Healthcare Workers: Protect Yourselves!
Healthcare workers (HCWs) are at risk for exposure to serious, and sometimes deadly, diseases. If you work directly with patients or handle material that could spread infection, you should get appropriate vaccines to reduce the chance that you will get or spread vaccine-preventable diseases. Protect yourself, your patients, and your family members. Make sure you are up-to-date with recommended vaccines.
The term "healthcare workers" includes physicians, nurses, emergency medical personnel, dental professionals and students, medical and nursing students, laboratory technicians, pharmacists, hospital volunteers, and administrative staff.
Recommended Vaccines for Healthcare Workers:
If you don't have documented evidence of a complete hepatitis B vaccine series, or if you don't have an up-to-date blood test that shows you are immune to hepatitis B (i.e., no serologic evidence of immunity or prior vaccination) then you should:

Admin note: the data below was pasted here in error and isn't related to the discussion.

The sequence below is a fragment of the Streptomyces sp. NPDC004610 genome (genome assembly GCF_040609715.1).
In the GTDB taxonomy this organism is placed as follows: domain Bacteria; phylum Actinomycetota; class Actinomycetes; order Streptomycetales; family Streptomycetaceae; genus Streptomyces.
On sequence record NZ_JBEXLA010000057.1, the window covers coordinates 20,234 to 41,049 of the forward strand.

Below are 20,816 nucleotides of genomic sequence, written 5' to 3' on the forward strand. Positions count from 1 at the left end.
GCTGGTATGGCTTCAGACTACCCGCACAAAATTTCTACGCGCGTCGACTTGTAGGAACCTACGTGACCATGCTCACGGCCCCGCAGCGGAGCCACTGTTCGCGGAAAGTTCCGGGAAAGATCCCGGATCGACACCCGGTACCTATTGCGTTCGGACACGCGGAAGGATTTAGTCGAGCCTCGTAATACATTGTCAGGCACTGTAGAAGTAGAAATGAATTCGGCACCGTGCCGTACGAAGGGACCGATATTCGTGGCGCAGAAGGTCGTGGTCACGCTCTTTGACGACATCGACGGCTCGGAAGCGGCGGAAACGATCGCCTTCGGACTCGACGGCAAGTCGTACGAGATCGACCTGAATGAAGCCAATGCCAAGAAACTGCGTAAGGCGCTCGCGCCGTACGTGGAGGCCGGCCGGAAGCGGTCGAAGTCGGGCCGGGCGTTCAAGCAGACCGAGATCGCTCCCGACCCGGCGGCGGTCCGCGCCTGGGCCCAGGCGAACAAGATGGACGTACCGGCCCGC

- Get the 3-dose series (dose #1 now, #2 in 1 month, #3 approximately 5 months after #2).
- Get anti-HBs serologic tested 1–2 months after dose #3.
Get 1 dose of influenza vaccine annually.
If you were born in 1957 or later and have not had the MMR vaccine, or if you don't have an up-to-date blood test that shows you are immune to measles, mumps, and rubella (i.e., no serologic evidence of immunity or prior vaccination), get 2 doses of MMR, 4 weeks apart.
For HCWs born before 1957, see the ACIP recommendations.
If you have not had chickenpox (varicella), if you haven't had varicella vaccine, or if you don't have an up-to-date blood test that shows you are immune to varicella (i.e., no serologic evidence of immunity or prior vaccination) get 2 doses of varicella vaccine, 4 weeks apart.
Get a one-time dose of Tdap as soon as possible if you have not received Tdap previously (regardless of when previous dose of Td was received).
Get Td boosters every 10 years thereafter.
Pregnant HCWs need to get a dose of Tdap during each pregnancy.
If you are routinely exposed to isolates of N. meningitides, get one dose.
Which Vaccines Do You Need?
In addition to these vaccines recommended for healthcare workers, you may need other vaccines based on your age, lifestyle, health condition, and locations of travel. Find out which vaccines are recommended for you by taking the Vaccine Quiz.
- Page last reviewed: June 24, 2013
- Page last updated: June 24, 2013
- Content source:
- National Center for Immunizations and Respiratory Diseases
- Page maintained by: Office of the Associate Director for Communication, Digital Media Branch, Division of Public Affairs